If you have any doubt about how much influence the internet has over the people who use it – people like you and me – just consider Morgellons Disease. (The ‘g’ in Morgellons is a hard ‘g’, like in ‘getaway.’) Morgellons is a rare, but often debilitating disease. The first known case of Morgellons Disease appeared around the year 2000. It is a skin disease. The symptoms include rashes, sores, intense itching, a stinging sensation under the skin, fatigue, and thin threadlike fibers growing in the sores. It is estimated that about 20,000 Americans have been diagnosed with Morgellons Disease. Many of them report that because of this disease, they have been forced to quit their jobs or have become disabled. Joni Mitchell, the songwriter, has been hospitalized repeatedly due to Morgellons Disease.
Now here’s where this story gets weird. (As anyone who knows me can tell you, I know a lot of weird stories.) It appears that the only way that you can get Morgellons Disease is by reading about it on the internet. (Yes, you read that right!) The only thing that everyone who has this disease seems to have in common is that they, or some member of their immediate family, already knew about this disease and knew its symptoms from things they read online before going to a doctor for diagnosis or treatment. In other words, Morgellons Disease is an internet meme. An internet meme is an idea that spreads from person to person via the internet.
It is not unusual for someone to go to a doctor and tell the doctor exactly what is wrong with him if what is wrong is common and common knowledge. For example, consider someone going to a doctor and telling the doctor: “I’m allergic cats. I start sneezing whenever I’m around cats.” That’s normal. A lot of people are allergic to cats, and it is common knowledge that a lot of people are allergic to cats. That happens with common medical problems like a cat allergy; however, that doesn’t happen with rare diseases. When people have rare diseases, like Waldenstroms Macroglobulinemia, (which I cannot pronounce), they don’t go to the doctor and tell the doctor what they’ve got. The doctor tells them. But just the opposite happens with Morgellons Disease. Even though this is a rare disease, nearly everyone who went to a doctor and was diagnosed with Morgellons Disease already knew that he had Morgellons Disease before he went to the doctor and knew more about the disease than the doctor did. That’s not normal.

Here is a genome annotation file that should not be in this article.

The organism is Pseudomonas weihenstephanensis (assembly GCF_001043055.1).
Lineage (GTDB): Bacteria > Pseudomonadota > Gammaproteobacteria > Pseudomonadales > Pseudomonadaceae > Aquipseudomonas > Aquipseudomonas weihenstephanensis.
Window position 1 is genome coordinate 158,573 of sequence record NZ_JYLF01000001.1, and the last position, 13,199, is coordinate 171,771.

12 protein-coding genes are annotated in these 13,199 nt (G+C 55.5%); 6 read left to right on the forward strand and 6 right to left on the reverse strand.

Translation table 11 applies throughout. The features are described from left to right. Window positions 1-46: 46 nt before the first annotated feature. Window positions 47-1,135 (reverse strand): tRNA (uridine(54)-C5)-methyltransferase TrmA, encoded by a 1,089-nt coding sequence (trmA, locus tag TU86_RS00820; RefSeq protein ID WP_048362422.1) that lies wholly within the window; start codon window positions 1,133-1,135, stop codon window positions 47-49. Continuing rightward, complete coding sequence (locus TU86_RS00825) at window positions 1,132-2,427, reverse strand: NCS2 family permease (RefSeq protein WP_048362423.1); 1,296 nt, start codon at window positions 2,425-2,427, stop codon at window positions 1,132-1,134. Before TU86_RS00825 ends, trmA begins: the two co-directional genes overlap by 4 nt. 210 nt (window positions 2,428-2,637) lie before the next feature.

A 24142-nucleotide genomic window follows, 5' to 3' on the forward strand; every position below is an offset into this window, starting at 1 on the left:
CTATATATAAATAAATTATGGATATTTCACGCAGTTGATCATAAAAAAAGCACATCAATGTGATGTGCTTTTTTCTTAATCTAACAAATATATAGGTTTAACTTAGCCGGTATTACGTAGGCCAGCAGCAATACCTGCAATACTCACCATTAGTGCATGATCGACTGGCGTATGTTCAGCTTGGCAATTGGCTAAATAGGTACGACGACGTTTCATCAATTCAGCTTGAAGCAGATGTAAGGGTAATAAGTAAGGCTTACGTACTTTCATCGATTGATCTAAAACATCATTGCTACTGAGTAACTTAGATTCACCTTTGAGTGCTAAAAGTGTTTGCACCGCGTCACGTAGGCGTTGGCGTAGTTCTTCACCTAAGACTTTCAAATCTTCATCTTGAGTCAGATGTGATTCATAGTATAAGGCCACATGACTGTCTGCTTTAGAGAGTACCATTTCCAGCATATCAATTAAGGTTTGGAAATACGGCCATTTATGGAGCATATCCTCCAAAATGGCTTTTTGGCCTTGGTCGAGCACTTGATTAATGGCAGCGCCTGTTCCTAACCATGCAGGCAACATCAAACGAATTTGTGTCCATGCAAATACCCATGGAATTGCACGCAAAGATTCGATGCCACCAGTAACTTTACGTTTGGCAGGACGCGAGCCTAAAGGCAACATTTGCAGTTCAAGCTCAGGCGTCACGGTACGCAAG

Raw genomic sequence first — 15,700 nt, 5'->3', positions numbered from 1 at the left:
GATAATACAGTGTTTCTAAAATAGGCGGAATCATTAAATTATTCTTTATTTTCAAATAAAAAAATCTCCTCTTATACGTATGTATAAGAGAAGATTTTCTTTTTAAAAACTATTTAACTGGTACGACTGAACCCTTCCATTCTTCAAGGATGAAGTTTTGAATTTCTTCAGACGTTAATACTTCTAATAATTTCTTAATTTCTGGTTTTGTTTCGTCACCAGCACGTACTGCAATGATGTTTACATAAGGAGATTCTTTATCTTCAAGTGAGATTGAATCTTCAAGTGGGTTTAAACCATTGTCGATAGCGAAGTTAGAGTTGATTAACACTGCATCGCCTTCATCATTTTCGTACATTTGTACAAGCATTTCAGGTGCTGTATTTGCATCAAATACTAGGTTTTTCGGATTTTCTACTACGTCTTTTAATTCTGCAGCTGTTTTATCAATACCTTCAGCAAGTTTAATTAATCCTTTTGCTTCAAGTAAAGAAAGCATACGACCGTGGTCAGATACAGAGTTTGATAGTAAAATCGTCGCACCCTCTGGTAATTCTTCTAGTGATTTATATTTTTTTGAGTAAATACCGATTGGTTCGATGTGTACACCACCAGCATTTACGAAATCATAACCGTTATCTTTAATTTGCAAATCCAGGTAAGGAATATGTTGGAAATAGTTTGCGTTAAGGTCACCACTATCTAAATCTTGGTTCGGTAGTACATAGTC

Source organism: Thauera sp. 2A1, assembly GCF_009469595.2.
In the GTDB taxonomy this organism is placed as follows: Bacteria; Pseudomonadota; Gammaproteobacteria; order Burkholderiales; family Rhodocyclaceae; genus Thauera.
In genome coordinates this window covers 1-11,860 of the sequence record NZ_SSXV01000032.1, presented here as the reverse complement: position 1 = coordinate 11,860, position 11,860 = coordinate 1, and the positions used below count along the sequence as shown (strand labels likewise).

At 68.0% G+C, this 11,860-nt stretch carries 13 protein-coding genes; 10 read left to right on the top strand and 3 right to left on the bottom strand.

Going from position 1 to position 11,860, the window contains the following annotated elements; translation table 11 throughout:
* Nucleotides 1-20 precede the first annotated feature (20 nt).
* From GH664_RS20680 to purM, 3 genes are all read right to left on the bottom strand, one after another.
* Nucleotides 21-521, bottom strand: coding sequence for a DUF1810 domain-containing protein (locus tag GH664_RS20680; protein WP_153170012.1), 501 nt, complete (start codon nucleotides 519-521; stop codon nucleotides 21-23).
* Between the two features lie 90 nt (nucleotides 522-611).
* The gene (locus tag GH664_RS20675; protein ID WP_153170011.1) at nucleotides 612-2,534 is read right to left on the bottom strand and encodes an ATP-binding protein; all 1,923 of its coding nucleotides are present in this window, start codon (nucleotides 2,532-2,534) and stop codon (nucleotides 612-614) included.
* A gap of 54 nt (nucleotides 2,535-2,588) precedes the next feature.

The U.S. Center For Disease Control (CDC) studied Morgellons Disease for several years and concluded that Morgellons Disease is psychosomatic. The CDC studied 115 people diagnosed with Morgellons Disease selected at random. The CDC analyzed the fibers in the skin sores of these people and found that the fibers were cotton. The CDC concluded that the constant scratching of the skin by people with Morgellons Disease forces fibers of the clothing they are wearing into the wounds they create themselves by their scratching. The CDC no longer tracks reports of Morgellons Disease. The mostly commonly prescribed drugs for the treatment of Morgellons Disease are antidepressants and olanzapine, a drug used for the treatment of schizophrenia and manic episodes of bipolar disorder.
Think about it – Every year, thousands of people around the world are diagnosed by licensed doctors with Morgellons Disease, even though that it appears that the only way you can get this disease is by reading about it on the internet. That’s pretty amazing, isn’t it? This disease is not alone. It turns out that there are several other diseases that are also spread by the internet. It seems to me that most people still do not realize the awesome power of the internet to shape the way we think and act – and drive us crazy!
Bankruptcy. In 2005, Congress changed the nation’s bankruptcy law. Before 2005, student loans were discharged in bankruptcy just like other debts. However, since 2005, student loans are no longer discharged in bankruptcy. What does that mean? Consider this situation – there are 2 brothers, Brother A and Brother B. Brother A runs up a debt of $100,000 in student loans to become a doctor. Brother B doesn’t go to college. Instead, he becomes a full time surfer dude. He runs up $100,000 in credit card debt traveling around the world so he can surf all year long. (There are people like that.) In July, he surfs in California; and in January, he surfs in Australia. Both brothers declare bankruptcy because neither can repay his debts. Brother B, the surfer dude, will leave bankruptcy court owing nothing. His credit card debts, including principle, interest, and late fees will all be completely wiped out by bankruptcy because it is credit card debt. On the other hand, Brother A, the doctor, will leave court still owing 100% of his student debt, plus interest, late fees, and penalties.